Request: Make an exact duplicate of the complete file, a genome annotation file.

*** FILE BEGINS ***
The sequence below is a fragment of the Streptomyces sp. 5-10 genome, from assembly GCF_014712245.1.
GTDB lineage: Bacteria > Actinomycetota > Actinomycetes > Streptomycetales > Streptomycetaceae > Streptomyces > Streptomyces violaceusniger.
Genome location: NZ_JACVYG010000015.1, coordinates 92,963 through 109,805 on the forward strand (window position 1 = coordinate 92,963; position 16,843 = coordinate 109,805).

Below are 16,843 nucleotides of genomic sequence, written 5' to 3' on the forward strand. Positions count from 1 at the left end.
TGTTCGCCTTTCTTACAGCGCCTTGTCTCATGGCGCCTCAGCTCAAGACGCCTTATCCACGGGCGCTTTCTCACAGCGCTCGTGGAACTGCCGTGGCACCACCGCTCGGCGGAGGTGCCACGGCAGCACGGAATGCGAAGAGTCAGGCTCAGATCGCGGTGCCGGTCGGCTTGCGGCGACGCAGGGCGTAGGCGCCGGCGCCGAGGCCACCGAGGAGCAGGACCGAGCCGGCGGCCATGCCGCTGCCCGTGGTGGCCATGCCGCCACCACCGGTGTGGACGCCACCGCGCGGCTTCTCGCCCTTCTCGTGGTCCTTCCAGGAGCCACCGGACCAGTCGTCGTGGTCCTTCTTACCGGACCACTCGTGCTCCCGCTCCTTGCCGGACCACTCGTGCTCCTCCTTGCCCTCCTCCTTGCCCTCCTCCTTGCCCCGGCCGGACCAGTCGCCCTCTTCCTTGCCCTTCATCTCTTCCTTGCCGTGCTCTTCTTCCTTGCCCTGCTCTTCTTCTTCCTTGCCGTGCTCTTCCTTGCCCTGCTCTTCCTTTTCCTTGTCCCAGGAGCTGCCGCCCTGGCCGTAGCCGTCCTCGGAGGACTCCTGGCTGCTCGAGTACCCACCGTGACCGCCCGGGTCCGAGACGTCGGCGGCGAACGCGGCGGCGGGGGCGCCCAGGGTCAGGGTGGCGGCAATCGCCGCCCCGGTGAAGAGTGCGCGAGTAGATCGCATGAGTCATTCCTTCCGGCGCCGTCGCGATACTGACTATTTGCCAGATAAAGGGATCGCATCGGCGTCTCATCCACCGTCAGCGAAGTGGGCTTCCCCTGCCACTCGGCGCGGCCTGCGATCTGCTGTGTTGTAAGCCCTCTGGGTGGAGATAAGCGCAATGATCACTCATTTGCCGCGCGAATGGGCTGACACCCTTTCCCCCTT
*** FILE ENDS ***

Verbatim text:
The sequence below is a fragment of the Streptomyces sp. 5-10 genome, from assembly GCF_014712245.1.
GTDB lineage: Bacteria > Actinomycetota > Actinomycetes > Streptomycetales > Streptomycetaceae > Streptomyces > Streptomyces violaceusniger.
Genome location: NZ_JACVYG010000015.1, coordinates 92,963 through 109,805 on the forward strand (window position 1 = coordinate 92,963; position 16,843 = coordinate 109,805).

Below are 16,843 nucleotides of genomic sequence, written 5' to 3' on the forward strand. Positions count from 1 at the left end.
TGTTCGCCTTTCTTACAGCGCCTTGTCTCATGGCGCCTCAGCTCAAGACGCCTTATCCACGGGCGCTTTCTCACAGCGCTCGTGGAACTGCCGTGGCACCACCGCTCGGCGGAGGTGCCACGGCAGCACGGAATGCGAAGAGTCAGGCTCAGATCGCGGTGCCGGTCGGCTTGCGGCGACGCAGGGCGTAGGCGCCGGCGCCGAGGCCACCGAGGAGCAGGACCGAGCCGGCGGCCATGCCGCTGCCCGTGGTGGCCATGCCGCCACCACCGGTGTGGACGCCACCGCGCGGCTTCTCGCCCTTCTCGTGGTCCTTCCAGGAGCCACCGGACCAGTCGTCGTGGTCCTTCTTACCGGACCACTCGTGCTCCCGCTCCTTGCCGGACCACTCGTGCTCCTCCTTGCCCTCCTCCTTGCCCTCCTCCTTGCCCCGGCCGGACCAGTCGCCCTCTTCCTTGCCCTTCATCTCTTCCTTGCCGTGCTCTTCTTCCTTGCCCTGCTCTTCTTCTTCCTTGCCGTGCTCTTCCTTGCCCTGCTCTTCCTTTTCCTTGTCCCAGGAGCTGCCGCCCTGGCCGTAGCCGTCCTCGGAGGACTCCTGGCTGCTCGAGTACCCACCGTGACCGCCCGGGTCCGAGACGTCGGCGGCGAACGCGGCGGCGGGGGCGCCCAGGGTCAGGGTGGCGGCAATCGCCGCCCCGGTGAAGAGTGCGCGAGTAGATCGCATGAGTCATTCCTTCCGGCGCCGTCGCGATACTGACTATTTGCCAGATAAAGGGATCGCATCGGCGTCTCATCCACCGTCAGCGAAGTGGGCTTCCCCTGCCACTCGGCGCGGCCTGCGATCTGCTGTGTTGTAAGCCCTCTGGGTGGAGATAAGCGCAATGATCACTCATTTGCCGCGCGAATGGGCTGACACCCTTTCCCCCTT